Jeremy Corbyn accused of 'permanent denial' of anti-Semitism after releasing statement on suspension

George Martin
·3 min read
Former Labour leader Jeremy Corbyn leaves his house in North London ahead of the release of an anti-Semitism report by the Equality and Human Rights Commission (EHRC). (Photo by Aaron Chown/PA Images via Getty Images)
Corbyn was suspended from the party last month over his response to an Equality and Human Rights Commission report into anti-Semitism within Labour. (Getty)

Jeremy Corbyn has been accused of a “permanent denial” of anti-Semitism after he released a statement on Tuesday about his suspension from the Labour party.

In a statement posted on Facebook, Corbyn acknowledged that concerns around anti-Semitism in Labour were not "exaggerated" just weeks after being suspended for saying the problem was "dramatically overstated".

The former Labour leader had the whip withdrawn and was suspended from the party last month over his response to a damning Equality and Human Rights Commission (EHRC) report.

Following the statement on Tuesday, several MPs and public figures criticised Corbyn for issuing the “non-apology”.

LONDON, ENGLAND - OCTOBER 29: Parliamentary Chair of JLM, Dame Margaret Hodge MP, attends a press conference on the findings of The Equality and Human Rights Commission into antisemitism in the Labour Party at the offices of Mischon de Raya on October 29, 2020 in London, England. The Equality And Human Rights Commission published its report into anti-semitism in the Labour Party under the rule of former leader, Jeremy Corbyn.  Corbyn was suspended after his response to the report. Labour said: "In light of his comments made today and his failure to retract them subsequently, the Labour Party has suspended Jeremy Corbyn pending investigation." (Photo by Ian Vogler - Pool/Getty Images)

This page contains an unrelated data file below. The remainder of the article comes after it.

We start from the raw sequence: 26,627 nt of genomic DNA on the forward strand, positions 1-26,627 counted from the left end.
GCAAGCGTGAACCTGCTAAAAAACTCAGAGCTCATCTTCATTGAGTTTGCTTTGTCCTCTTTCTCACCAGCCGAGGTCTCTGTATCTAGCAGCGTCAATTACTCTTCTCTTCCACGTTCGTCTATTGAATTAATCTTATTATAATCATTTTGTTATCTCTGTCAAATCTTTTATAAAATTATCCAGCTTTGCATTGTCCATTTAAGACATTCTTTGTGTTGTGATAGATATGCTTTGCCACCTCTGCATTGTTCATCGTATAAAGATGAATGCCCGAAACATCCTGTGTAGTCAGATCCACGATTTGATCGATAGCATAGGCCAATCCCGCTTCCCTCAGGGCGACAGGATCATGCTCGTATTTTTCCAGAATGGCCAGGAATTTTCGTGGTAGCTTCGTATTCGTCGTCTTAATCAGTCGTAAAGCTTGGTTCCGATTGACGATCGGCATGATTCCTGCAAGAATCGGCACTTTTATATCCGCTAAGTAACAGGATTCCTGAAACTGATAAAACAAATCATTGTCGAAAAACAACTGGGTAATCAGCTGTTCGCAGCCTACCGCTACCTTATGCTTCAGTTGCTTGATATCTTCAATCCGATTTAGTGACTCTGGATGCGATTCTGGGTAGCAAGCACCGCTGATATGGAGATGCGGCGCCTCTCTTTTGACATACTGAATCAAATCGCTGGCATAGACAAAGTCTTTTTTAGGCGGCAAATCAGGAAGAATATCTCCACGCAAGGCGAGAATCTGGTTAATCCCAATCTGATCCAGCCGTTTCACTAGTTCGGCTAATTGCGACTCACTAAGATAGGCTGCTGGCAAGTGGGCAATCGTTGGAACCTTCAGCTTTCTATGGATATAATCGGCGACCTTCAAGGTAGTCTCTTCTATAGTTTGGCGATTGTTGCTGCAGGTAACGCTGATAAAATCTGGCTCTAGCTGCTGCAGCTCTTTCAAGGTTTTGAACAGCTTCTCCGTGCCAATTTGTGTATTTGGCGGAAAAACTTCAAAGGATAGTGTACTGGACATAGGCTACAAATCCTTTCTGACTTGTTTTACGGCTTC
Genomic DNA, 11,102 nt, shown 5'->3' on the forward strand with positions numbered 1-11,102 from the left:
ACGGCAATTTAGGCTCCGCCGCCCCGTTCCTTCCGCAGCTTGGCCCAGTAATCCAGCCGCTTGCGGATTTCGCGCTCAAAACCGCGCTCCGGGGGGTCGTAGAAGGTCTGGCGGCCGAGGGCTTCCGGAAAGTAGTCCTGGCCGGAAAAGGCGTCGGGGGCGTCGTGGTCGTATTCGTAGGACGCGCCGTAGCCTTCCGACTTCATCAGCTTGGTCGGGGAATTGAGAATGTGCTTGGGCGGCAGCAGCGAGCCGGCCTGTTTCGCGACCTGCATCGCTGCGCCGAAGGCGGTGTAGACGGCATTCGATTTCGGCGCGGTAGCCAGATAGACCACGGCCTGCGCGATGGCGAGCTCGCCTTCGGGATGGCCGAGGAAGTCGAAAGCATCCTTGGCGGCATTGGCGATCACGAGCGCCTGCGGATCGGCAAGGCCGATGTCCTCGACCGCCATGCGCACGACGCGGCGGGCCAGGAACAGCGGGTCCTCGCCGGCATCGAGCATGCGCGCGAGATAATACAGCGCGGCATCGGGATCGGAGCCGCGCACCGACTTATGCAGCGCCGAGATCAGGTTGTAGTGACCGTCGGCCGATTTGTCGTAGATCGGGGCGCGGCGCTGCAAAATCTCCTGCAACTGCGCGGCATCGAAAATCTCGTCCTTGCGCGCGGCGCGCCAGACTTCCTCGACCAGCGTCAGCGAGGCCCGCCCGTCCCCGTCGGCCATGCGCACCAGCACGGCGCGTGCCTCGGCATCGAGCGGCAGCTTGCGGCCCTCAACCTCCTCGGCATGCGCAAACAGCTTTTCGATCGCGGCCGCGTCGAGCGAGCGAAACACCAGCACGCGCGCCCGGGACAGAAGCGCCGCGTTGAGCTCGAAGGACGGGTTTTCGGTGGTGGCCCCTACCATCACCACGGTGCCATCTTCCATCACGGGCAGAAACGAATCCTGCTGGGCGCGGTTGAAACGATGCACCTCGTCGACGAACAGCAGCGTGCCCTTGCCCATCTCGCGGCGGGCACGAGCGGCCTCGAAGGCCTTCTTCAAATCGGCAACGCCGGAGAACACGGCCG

Dame Margaret Hodge MP criticised Corbyn's statement. (Getty)

Labour MP Margaret Hodge, chair of the Jewish Labour Movement, accused him of refusing to “take responsibility and apologise”.

Hodge tweeted: “In this statement there is neither a full apology or an acceptance of the findings & recommendations of the EHRC report.

“It was Corbyn that created this mess. Yet he still refuses to take responsibility and apologise. The seemingly permanent denial continues.”

Read more: Starmer: Corbyn 'knew exactly' that anti-Semitism comments would see him suspended

While the president of the Board of Deputies of British Jews Marie van der Zyl called on the Labour Party to reject Corbyn's "pathetic non-apology".

She said: "If the party wants to show it is serious about tackling anti-Jewish racism, it will consign this statement, just like the culture which led to the EHRC's damning findings, to the dustbin of history.

Watch: Corbyn takes back controversial anti-Semitism comments in statement

"To do otherwise would be a failure of leadership which would risk the party slipping backwards."

While Campaign Against Antisemitism chief executive Gideon Falter said: "Mr Corbyn's statement today seeks to recast his comments gaslighting the Jewish community when the EHRC's report into Labour anti-Semitism was released.

"This is a desperate attempt to have his suspension lifted and reveals that he still believes that suspensions are something that happen on the whim of the leader as it did during his tenure, and not as a result of any due process."

MPs and activists loyal to Corbyn have campaigned for him to be reinstated since his suspension.

But Labour leader Sir Keir Starmer has said that people who believed it was "exaggerated, or a factional attack" were "part of the problem" and "should be nowhere near the Labour Party either".

Labour’s ruling National Executive Committee (NEC) is set to meet on Tuesday to discuss Corbyn’s suspension.

An NEC panel will decide whether to take further disciplinary action or to lift his suspension.